and IL-6 effects, because the C/EBP site is known to be utilizedby a transcription factor family, induced mainly by IL-6. Asignificant reduction of luciferase activity was observed whenthe mutants were used. However, it was not as strong as thatseen for the STAT-3 mutation. AP-1 mutants showed a stron-ger reduction with regard to IL-1b-mediated activation, where-as the C/EBP-mutation appeared to be involved in IL-6-medi-ated induction only. A second potential C/EBP binding site,identified by us, was also mutated, and the resulting constructwas analyzed in the luciferase reporter gene assay. This site,located at bp 2191, is apparently not utilized at all, as amutation did not change LBP promoter activity (data notshown).

FIG. 5. Functional characterization of the LBP promoter. (A) Results of reporter gene assays showing inducibility of the LBP promoter by IL-1b, IL-6,dexamethasone, and TNF-a. A total of 1,100 bp of the LBP promoter were cloned in front of the firefly luciferase gene, and HUH-7 cells were transfected with thisconstruct by lipofection. The cells were then stimulated with the indicated two combinations of cytokines and were lysed after 24 h. Luciferase activity was examinedwith a luminometer; relative light units are shown for stimulated and nonstimulated cells. As controls, results for mock-transfected cells and a transfection with the CMVpromoter are shown. (B) Luciferase activity was measured at different times after stimulation. Shown is the fold induction of induced cells compared with that ofnoninduced cells (mean values 6 standard deviations of a total of six independent experiments).


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Taken together, the reporter gene assays revealed by trun-cation experiments that the region from positions 2831 to2461, containing a C/EBP site, an APRE/STAT-3 site, and anAP-1 site, is necessary for LBP activation. Point mutationanalysis furthermore confirmed that integrity of the commonacute-phase promoter motif APRE/STAT-3, located at an un-usual position downstream of the transcription start site, aswell as of the AP-1 site and one C/EBP site is required toconfer complete transcriptional activation to the LBP gene.EMSA using oligonucleotides designed according to the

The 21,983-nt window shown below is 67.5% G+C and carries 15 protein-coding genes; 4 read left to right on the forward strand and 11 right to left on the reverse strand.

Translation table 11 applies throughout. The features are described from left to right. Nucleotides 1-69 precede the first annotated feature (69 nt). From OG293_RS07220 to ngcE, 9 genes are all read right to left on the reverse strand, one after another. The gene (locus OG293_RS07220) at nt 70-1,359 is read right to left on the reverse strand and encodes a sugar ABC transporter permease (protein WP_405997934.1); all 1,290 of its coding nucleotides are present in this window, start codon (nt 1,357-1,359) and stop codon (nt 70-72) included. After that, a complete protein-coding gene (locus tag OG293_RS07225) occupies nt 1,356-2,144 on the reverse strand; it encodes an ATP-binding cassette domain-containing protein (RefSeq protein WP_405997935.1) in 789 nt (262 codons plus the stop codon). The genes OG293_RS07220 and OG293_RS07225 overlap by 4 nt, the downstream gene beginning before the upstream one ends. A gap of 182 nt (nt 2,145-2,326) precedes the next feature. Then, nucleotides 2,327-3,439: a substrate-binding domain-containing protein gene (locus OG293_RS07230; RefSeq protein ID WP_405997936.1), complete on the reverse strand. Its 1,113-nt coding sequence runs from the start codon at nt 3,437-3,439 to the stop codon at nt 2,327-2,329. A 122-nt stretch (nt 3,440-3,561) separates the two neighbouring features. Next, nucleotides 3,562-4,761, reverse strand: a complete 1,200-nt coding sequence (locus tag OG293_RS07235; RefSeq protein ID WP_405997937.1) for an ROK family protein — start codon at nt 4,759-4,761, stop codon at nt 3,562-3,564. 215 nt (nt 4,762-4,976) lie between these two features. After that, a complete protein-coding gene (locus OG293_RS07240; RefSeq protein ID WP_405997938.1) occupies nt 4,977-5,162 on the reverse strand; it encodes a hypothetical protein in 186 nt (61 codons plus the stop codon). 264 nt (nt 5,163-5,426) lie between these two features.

STAT-3, AP-1, and C/EBP sites found within the LBP pro-moter. According to the results obtained from the reportergene assays, we performed gel retardation assays with nuclearproteins in order to show a protein-DNA interaction at thetranscription factor binding sites APRE/STAT-3, AP-1, andC/EBP found to be present within the LBP promoter. Nuclearproteins of nonstimulated and cytokine-stimulated HUH-7cells were incubated with radiolabeled oligonucleotides de-signed according to the binding site sequence, and the com-plexes formed were visualized by electrophoresis, transfer, andautoradiography. As can be seen in Fig. 8A, nuclear proteinsobtained from cells stimulated with cytokines bind to all threedouble-stranded oligonucleotides, resulting in the formation ofcomplexes of the expected sizes. Furthermore, the complexformations could be inhibited by competition with specific non-labeled (cold) oligonucleotides designed according to common-ly accepted transcription factor binding sites (APRF/STAT-3

and AP-1) or the nonlabeled form of the oligonucleotide de-signed according to the sequence found within the LBP pro-moter (C/EBP), shown in Fig. 8A, lanes 3. Nonspecific com-petition with unrelated oligonucleotides failed to reducecomplex formation (Fig. 8A, lanes 2). Other nonspecific oligo-nucleotides were also used and failed to inhibit complex for-mation (not shown). Nonstimulated cells did not give rise toany complexes (Fig. 8A, lanes 4), and labeled oligonucleotideswithout nuclear proteins added also failed to exhibit a shiftsignal (not shown). C/EBP and AP-1 shifts were performedwith nuclear extracts from cells lysed 24 h after stimulationwith IL-1b, IL-6, and dexamethasone, whereas the nuclearproteins used for STAT-3 shifts were collected as early as 15min after stimulation with IL-6 alone, as it is known thatSTAT-3 binds early to its target DNA sequence before it rap-idly dissociates (62). As an additional control for STAT-3–DNA interaction, gel shift experiments were performed usinga double-stranded labeled rat a2-macroglobulin STAT-3 oli-gonucleotide and nuclear extracts from stimulated cells, result-ing in complex formation which could be inhibited by additionof cold oligonucleotides designed according to the sequencefound within the LBP promoter (data not shown).The exact nature of the proteins binding to the C/EBP site